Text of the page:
Sustainability is the prioritization of quality of life and environmental protection in government policy, business strategy and personal action. The following are examples of sustainability.
Environmental JusticeEnding the situation where the poor suffer unhealthy environmental conditions that the rich escape.
Economic OpportunitySustainability isn't viewed as a prioritization of the environment over communities. People need to thrive and pursue a high quality of life. Sustainability requires solutions that are win-win for people and planet.
Air QualityDiscontinuing and modifying processes that put particles and gases into the air. This would address air pollution and climate change.
Water QualityEnding practices that pollute water sources with things such as plastic, chemicals and agricultural runoff.
EfficiencyUsing resources such as energy, water and materials in an efficient manner. This doesn't mean that resources as minimized but rather that you maximize value for a unit of a resource.
ReduceReducing the consumption of resources where this doesn't produce much value. For example, questioning the need to drive a heavy vehicle everywhere.
ReuseStructuring an economy, society and culture for reuse of things. At the cultural level this includes things like repair cafes. At the economic level this could include tax incentives for used goods and industry regulations that ensure goods can be repaired or disassembled and reused.
Circular EconomyAn economic system that reuses or recycles all goods and other things such as buildings and infrastructure. This can be based on two principles: extended producer responsibility and waste is food.
StewardshipExercising responsible stewardship over the natural world whereby we don't destroy ecosystems in pursuit of resources and land. This includes elements such as nature conservation -- the moral duty to prevent human caused extinctions of species.
ResilienceBuilding societies, cities and communities to endure stresses such as disasters or supply chain disruptions. For example, an area that produces much of its own energy and food may be somewhat resilient to supply chain disruptions.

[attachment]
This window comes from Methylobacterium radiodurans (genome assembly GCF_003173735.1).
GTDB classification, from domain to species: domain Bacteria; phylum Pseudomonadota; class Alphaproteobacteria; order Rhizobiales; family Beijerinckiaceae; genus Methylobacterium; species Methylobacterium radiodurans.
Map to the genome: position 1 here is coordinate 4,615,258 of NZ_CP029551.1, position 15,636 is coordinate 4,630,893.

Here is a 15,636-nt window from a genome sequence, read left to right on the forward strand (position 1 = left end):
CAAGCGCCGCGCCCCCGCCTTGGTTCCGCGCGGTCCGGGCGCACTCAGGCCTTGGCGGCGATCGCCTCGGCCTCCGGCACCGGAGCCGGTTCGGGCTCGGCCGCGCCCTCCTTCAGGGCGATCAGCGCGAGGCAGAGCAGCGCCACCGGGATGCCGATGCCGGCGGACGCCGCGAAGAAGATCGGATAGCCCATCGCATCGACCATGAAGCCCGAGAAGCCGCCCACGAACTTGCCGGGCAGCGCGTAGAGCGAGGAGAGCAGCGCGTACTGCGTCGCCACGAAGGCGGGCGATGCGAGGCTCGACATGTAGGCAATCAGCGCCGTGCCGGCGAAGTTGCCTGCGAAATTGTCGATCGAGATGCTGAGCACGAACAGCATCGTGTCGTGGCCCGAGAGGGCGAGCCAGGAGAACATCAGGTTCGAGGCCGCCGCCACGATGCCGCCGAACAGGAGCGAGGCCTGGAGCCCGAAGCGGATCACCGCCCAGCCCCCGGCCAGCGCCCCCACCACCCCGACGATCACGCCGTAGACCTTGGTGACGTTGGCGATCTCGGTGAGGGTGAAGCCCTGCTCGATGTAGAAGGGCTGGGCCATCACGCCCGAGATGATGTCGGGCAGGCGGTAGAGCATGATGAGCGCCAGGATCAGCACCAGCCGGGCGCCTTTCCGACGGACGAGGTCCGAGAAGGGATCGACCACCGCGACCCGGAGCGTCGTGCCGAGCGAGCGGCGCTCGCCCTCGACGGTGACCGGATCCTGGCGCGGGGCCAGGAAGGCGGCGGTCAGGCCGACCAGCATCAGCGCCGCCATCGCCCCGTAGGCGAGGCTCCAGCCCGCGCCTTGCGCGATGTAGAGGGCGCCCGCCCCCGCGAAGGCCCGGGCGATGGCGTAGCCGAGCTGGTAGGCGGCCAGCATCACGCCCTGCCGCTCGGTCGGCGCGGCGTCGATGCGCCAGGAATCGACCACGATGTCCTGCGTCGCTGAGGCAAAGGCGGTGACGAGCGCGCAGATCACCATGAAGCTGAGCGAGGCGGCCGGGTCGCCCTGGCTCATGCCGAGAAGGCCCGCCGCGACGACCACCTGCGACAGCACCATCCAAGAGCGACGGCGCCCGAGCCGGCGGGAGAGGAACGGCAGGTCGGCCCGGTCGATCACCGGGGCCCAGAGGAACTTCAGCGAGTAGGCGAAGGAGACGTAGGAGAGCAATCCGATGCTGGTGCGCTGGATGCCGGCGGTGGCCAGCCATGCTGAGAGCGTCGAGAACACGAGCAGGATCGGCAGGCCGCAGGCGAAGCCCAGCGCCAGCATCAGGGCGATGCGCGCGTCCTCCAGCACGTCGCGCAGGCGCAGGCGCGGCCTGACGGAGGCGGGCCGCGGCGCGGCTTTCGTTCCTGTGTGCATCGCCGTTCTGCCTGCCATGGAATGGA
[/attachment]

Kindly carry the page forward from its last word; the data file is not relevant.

LimitsSustainability includes the sense that excessive consumption, environmental destruction or environmental risk must be prevented. Excessive consumption mostly relates to wealth such as a single individual with a gigantic environmental footprint. Limits to risk and destruction relate to the actions of large organizations such as governments and corporations.
Precautionary PrincipleThe precautionary principle is the principle that products and emissions be proven safe before being released. This places the onus of proof on the producer and prevents the common situation where something that is almost certainly harming people and planet isn't pulled from the market because there is a small amount of uncertainty surrounding a large body of proof.
Right to KnowThe right to know about hazards that you are exposed to such as particles in air that are introduced from a specific source.
TransitionSystems, processes and practices that are supporting the livelihood of billions of people can't be instantly replaced at a point in time. As such, sustainability involves pragmatism and the sense that things must quickly get better but that there is a transition phase whereby current practices may be required until there is some reasonable replacement.
Cultured LivingGiving people the rights, freedoms, public services, working conditions and wages required to live a cultured life above the harsh austerity of basic survival.
This is the complete list of articles we have written about sustainability.
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A list of sustainable design practices.
A few articles about climate change.
A list of techniques for a circular economy.
A list of conservation techniques.
A few examples of environmental issues.
An overview of the precautionary principle.
A list of reuse techniques.
An overview of the slow movement.
A few definitions of organic.
An overview of product transparency.
A list of sustainable urban design techniques.
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